marketcol/turner/23"/mike1st/mark2nd

H.F. Ahmanson & Co. has been sending some unusual letters to its fellow bankers at Great Western Financial Corp. recently. Most of us just use stationery, but Ahmanson prints its missives on the front section of the Los Angeles Times.

"An Important Message to Great Western," heads the full-page Times ad that began running shortly after Ahmanson's Feb. 17 hostile takeover bid for Great Western. "Begin discussions with us NOW!" it exclaims.

While the Times undoubtedly appreciates the business, if Ahmanson really wanted to send a letter to Great Western, wouldn't a 32-cent stamp have been cheaper?

OK, that's a rhetorical question. Ahmanson, of course, isn't really trying to reach Great Western. It probably isn't even trying to reach Great Western's shareholders, the ones who will ultimately decide the thrift's fate. It's trying to influence ordinary folks, like you, me and your Aunt Mabel.

A decade ago, the financial gurus who orchestrate corporate takeovers scoffed at the marketing department when it tried to get involved. But as the nature of hostile acquistions has changed, so has the importance of the spin doctors.

"I used to really question the effectiveness of these large ads back in the '80s, when these were cash tender offers," said David Batchelder, chief executive of financial advisory firm Batchelder & Partners in San Diego.

Instead of straight cash-for-shares deals, in which the shareholders were likely to simply take the best offer they could get, most hostile takeover attempts in the '90s (including Ahmanson's battle for Great Western) involve trading the shares of the acquirer for shares of the acquiree. Batchelder and others say that makes marketing more important.

The value of stock, unlike cash, fluctuates. That means the acquirer has to convince shareholders that its stock will retain its value after the deal. Meanwhile, the board of directors of the target company will often mount its own P.R. campaign to stockholders, trying to convince them either that their shares will be more valuable if the company remains independent, or that another acquirer is likely to come along with a better offer.

Most of the marketing blitz aimed at shareholders is conducted behind the scenes, financial consultants explain.

A majority of the stock in large corporations is typically owned by a handful of institutional investors. When a company is mounting a hostile takeover, the usual approach is for the investment bank or proxy solicitation firm handling the deal or even the CEO of the acquiring company to call the heads of those institutional investors immediately to feel them out, according to Lloyd Greif, president of invesment bank Greif & Co.

"Once the stock stops trading, those calls to the institutional investors go out," Greif said. "In the case of Ahmanson, I guarantee they got a response that Great Western shareholders weren't necessarily die-hard Great Western shareholders."

But if the ads were intended to reach shareholders, wouldn't they be more effective if placed in the business section rather than the front section of the paper?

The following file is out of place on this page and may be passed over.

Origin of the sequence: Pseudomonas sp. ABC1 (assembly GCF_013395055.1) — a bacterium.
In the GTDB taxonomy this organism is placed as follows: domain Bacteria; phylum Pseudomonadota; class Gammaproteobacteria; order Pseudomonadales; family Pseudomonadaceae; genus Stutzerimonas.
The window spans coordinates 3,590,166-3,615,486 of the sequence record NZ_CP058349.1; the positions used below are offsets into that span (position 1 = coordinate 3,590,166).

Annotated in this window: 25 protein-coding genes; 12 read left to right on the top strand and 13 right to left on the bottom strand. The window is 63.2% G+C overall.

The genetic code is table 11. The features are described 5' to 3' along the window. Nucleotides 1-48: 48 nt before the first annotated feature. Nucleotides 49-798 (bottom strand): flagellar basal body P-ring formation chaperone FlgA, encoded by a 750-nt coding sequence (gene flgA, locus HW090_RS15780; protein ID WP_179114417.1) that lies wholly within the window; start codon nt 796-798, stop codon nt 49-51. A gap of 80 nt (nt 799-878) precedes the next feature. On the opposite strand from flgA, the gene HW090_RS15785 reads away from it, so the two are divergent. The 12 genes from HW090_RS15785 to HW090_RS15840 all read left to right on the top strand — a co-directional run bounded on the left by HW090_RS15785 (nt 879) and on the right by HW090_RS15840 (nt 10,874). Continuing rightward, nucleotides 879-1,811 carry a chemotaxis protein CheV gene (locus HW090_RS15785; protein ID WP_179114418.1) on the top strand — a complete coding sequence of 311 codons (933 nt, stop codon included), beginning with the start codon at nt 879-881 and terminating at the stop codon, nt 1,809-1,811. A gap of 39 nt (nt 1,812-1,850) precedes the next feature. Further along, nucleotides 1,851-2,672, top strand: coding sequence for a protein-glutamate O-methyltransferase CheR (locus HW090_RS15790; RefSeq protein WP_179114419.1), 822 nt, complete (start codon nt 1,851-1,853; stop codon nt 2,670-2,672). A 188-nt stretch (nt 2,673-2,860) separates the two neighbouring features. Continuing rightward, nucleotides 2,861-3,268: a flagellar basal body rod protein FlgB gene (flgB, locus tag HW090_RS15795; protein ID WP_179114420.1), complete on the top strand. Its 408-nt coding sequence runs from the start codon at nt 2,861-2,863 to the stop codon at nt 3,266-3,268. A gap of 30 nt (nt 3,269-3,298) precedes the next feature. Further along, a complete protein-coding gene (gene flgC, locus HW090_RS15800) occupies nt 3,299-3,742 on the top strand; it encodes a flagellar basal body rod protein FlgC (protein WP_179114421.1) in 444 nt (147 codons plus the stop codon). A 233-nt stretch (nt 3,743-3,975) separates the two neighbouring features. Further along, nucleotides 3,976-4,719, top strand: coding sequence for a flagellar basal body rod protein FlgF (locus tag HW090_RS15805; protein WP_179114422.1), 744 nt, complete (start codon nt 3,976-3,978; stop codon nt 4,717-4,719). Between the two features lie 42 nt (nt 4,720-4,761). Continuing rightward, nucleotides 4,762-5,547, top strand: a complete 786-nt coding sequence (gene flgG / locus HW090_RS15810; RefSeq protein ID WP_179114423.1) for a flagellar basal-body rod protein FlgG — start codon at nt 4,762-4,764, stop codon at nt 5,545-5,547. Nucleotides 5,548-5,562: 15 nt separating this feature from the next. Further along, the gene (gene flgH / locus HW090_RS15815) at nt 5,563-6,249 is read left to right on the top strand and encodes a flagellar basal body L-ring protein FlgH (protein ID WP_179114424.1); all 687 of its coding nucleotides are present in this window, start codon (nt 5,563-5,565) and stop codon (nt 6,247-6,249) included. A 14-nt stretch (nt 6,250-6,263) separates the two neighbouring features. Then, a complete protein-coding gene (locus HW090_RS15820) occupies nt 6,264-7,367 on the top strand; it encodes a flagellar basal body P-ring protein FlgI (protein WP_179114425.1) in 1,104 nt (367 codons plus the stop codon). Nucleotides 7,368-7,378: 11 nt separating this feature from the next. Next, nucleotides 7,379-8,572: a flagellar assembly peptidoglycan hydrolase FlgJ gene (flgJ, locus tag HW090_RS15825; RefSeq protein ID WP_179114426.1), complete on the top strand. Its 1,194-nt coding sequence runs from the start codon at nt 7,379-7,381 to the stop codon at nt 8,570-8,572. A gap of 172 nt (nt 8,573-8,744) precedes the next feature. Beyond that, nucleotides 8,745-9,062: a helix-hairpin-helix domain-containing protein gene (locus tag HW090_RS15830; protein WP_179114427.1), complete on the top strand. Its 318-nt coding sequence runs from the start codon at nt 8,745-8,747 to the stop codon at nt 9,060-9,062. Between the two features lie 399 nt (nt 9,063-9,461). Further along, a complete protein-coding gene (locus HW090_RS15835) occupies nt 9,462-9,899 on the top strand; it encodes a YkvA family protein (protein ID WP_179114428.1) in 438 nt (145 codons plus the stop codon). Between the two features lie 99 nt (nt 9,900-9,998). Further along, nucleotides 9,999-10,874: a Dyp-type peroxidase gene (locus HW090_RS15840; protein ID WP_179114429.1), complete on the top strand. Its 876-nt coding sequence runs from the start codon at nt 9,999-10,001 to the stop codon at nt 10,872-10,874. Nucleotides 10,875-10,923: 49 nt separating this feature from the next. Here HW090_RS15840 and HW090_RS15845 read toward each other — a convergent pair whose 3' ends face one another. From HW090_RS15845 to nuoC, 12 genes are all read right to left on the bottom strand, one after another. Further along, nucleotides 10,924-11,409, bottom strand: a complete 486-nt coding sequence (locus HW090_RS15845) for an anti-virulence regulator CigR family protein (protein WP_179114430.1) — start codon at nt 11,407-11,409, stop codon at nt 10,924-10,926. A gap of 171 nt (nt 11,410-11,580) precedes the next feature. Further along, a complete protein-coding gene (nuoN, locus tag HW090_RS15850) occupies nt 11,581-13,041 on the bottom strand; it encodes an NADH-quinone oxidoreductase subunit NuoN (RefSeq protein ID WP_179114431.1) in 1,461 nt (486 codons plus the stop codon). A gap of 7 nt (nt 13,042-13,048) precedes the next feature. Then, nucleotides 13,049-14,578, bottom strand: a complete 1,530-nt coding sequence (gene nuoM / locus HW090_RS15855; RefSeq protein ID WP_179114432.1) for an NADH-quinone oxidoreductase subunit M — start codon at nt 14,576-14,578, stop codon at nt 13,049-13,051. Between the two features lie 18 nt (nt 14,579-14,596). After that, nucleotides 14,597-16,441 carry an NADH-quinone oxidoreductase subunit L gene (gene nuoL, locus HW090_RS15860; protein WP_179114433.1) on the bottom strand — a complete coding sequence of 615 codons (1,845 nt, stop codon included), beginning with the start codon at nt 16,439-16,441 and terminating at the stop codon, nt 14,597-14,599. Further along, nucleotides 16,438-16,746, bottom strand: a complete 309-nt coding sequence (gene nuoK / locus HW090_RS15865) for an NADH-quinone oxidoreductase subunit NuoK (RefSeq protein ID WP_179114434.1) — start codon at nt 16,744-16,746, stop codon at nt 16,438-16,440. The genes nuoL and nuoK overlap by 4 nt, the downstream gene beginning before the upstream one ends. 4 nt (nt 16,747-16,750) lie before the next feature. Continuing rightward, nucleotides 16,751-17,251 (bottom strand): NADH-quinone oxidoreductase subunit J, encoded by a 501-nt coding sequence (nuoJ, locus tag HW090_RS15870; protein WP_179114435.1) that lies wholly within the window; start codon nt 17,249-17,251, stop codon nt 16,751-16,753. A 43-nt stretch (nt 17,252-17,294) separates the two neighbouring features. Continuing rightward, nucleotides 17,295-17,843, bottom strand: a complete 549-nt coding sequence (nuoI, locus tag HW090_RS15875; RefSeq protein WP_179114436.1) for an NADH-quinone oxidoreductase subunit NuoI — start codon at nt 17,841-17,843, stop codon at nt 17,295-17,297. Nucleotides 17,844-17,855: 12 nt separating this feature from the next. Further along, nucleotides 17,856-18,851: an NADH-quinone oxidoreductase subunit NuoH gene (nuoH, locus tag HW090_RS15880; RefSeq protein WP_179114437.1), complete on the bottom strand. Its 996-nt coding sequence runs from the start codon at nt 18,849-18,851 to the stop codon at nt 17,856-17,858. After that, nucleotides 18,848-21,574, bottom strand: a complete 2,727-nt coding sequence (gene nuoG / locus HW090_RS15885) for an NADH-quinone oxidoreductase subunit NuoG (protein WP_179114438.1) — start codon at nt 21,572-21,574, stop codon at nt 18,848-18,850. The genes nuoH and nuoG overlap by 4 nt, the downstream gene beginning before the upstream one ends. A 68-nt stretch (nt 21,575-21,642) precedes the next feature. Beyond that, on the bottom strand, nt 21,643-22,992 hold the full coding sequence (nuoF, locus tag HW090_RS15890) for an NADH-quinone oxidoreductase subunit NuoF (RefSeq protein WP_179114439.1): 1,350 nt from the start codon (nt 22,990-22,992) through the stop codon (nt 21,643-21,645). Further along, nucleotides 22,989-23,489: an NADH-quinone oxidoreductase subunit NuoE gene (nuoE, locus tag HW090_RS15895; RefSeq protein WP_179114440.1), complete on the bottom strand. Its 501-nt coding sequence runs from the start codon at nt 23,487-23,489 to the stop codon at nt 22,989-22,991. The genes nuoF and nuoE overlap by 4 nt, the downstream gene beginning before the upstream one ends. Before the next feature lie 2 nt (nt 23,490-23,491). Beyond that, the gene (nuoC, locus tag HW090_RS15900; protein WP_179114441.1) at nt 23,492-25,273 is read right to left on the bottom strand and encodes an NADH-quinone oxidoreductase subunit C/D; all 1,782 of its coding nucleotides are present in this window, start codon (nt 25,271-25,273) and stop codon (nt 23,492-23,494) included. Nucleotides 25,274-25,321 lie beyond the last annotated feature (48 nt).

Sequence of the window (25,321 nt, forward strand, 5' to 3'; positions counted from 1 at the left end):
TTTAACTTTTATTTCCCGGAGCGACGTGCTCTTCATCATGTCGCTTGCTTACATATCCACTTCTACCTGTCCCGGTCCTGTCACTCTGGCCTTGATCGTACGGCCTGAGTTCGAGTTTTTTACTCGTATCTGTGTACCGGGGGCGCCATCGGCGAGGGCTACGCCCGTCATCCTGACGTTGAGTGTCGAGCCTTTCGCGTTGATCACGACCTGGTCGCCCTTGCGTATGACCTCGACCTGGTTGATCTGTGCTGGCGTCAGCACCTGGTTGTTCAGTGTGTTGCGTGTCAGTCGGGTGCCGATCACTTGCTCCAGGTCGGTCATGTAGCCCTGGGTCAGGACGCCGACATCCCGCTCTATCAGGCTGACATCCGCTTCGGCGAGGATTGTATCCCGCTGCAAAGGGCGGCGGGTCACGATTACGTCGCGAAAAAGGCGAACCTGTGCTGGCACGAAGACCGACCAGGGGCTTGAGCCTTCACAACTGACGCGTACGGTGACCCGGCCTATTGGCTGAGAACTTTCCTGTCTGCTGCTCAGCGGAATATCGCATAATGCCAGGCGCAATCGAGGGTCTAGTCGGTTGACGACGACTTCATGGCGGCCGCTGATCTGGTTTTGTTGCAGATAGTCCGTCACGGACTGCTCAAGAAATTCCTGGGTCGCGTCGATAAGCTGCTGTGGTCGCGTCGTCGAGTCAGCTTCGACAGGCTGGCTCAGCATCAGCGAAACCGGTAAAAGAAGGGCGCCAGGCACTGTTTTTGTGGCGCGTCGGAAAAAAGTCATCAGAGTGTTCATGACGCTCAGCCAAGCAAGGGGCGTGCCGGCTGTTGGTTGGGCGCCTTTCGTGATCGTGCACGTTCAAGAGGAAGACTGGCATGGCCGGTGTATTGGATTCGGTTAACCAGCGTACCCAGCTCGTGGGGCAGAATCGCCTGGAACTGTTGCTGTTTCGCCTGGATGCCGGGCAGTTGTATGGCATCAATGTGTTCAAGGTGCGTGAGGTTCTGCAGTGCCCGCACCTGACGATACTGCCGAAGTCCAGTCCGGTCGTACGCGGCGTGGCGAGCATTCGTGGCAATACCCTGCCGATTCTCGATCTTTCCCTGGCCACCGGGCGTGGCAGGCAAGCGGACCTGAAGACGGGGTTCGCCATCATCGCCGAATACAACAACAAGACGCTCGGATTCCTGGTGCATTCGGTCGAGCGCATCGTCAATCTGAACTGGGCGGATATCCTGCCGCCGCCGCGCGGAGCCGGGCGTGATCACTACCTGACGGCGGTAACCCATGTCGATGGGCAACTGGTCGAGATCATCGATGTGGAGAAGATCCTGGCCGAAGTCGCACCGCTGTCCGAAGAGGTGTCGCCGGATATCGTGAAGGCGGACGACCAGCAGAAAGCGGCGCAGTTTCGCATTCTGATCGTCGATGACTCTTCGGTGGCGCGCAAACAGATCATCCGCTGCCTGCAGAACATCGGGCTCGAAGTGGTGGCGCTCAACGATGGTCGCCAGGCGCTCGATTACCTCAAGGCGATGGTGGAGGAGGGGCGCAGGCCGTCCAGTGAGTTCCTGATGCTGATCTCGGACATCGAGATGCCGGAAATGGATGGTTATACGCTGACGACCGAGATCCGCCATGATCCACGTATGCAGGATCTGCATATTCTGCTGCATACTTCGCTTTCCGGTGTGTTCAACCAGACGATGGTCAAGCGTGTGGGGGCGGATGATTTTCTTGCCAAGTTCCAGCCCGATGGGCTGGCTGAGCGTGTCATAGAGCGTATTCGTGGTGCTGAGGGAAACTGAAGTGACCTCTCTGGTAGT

Yes, they would, but Greif explains that these ads aren't really intended for shareholders. Ahmanson is hoping to generate goodwill among banking customers, employees of both companies and community leaders, in addition to sending a message to competing bidders.

"A lot of it is psychological warfare," Greif said. "I think it's part of putting the other team off balance, putting pressure on them."

After Wells Fargo Bank acquired First Interstate Bancorp last year, a feeding frenzy to steal disgruntled First Interstate customers began among other California banks and thrifts. The acquisition itself became fodder for marketing efforts by such insitutions as Glendale Federal Bank, which ran an extensive ad campaign poking fun at Wells Fargo and urging its customers to switch.

In addition, the acquisition of First Interstate was criticized by L.A. politicians because it meant the loss of yet another corporate headquarters from Los Angeles.

Ahmanson hopes to avoid all that by portraying its acquistion of Great Western as good for customers and good for Los Angeles arguing in its advertisements that if locally based Ahmanson doesn't end up with the thrift, an outside institution will.

The ads are also intended to frighten off other bidders by showing that Ahmanson is very serious about this acquisition, Grief said.

Whether this kind of advertising really works is a matter of debate, but the fact that it appears in most major acquisition attempts seems to indicate that decision-makers think it certainly can't hurt.

Michael Sitrick of Sitrick and Co., for one, thinks the ad dollars in cases like this are usually misspent. As one might expect from the chairman of a major financial public relations firm, Sitrick believes a good P.R. campaign is far more effective than an ad blitz.

"All things being equal, my recommendation traditionally has been, use the media to enact your strategy," Sitrick said. "You want to get a news story out there that is going to create a reaction among the public, which, in turn, will create the desired reaction from your target."

Of course, you can't directly control the message through P.R. the way you can with advertising. But Sitrick contends that reporters can usually be steered to get the desired message into the story and a big acquisition is automatically newsworthy enough to generate heavy coverage.

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